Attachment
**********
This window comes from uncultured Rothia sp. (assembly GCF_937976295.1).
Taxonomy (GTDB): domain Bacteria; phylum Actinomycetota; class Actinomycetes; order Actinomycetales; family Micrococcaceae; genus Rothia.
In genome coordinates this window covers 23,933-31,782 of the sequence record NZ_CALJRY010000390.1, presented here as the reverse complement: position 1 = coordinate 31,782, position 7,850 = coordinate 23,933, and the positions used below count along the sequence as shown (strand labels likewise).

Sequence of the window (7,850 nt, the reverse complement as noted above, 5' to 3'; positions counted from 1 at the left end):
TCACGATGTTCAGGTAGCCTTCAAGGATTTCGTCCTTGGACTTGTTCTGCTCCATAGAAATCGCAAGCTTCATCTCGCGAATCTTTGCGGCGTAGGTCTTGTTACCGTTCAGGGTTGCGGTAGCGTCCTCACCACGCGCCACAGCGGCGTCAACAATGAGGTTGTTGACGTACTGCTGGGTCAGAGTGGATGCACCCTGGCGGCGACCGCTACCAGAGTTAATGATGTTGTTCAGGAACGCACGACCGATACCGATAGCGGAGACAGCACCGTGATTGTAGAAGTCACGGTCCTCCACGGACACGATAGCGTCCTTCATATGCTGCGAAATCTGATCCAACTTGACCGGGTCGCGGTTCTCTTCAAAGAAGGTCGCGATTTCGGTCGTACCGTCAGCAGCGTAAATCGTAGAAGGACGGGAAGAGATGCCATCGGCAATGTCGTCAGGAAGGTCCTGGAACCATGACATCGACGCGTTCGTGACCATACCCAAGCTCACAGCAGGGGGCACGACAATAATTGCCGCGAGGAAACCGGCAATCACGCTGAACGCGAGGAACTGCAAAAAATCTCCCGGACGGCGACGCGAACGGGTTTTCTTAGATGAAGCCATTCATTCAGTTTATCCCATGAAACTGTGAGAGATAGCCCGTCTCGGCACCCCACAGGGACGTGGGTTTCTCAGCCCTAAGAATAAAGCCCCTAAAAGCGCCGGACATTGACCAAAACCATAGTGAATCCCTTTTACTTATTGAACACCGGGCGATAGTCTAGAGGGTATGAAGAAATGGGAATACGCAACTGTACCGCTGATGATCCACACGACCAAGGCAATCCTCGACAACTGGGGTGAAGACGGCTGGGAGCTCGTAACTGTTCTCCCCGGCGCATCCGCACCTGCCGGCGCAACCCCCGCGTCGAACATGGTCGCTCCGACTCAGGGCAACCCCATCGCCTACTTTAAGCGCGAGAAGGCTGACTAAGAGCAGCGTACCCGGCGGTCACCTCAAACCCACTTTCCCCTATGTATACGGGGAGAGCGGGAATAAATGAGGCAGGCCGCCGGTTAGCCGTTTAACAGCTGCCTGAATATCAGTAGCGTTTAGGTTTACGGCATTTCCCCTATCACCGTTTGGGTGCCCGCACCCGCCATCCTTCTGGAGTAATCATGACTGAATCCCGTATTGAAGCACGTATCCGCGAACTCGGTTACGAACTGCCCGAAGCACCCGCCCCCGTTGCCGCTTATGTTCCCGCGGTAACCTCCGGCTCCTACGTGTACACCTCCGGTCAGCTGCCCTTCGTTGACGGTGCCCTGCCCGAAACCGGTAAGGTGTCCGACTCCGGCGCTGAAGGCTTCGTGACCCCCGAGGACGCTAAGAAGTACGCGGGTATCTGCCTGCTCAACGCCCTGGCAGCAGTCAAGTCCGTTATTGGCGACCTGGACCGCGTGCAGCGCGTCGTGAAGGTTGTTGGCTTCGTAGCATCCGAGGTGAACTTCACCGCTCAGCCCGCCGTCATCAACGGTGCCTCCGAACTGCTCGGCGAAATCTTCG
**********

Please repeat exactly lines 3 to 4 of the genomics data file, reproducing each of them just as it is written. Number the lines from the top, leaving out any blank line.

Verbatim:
In genome coordinates this window covers 23,933-31,782 of the sequence record NZ_CALJRY010000390.1, presented here as the reverse complement: position 1 = coordinate 31,782, position 7,850 = coordinate 23,933, and the positions used below count along the sequence as shown (strand labels likewise).

Sequence of the window (7,850 nt, the reverse complement as noted above, 5' to 3'; positions counted from 1 at the left end):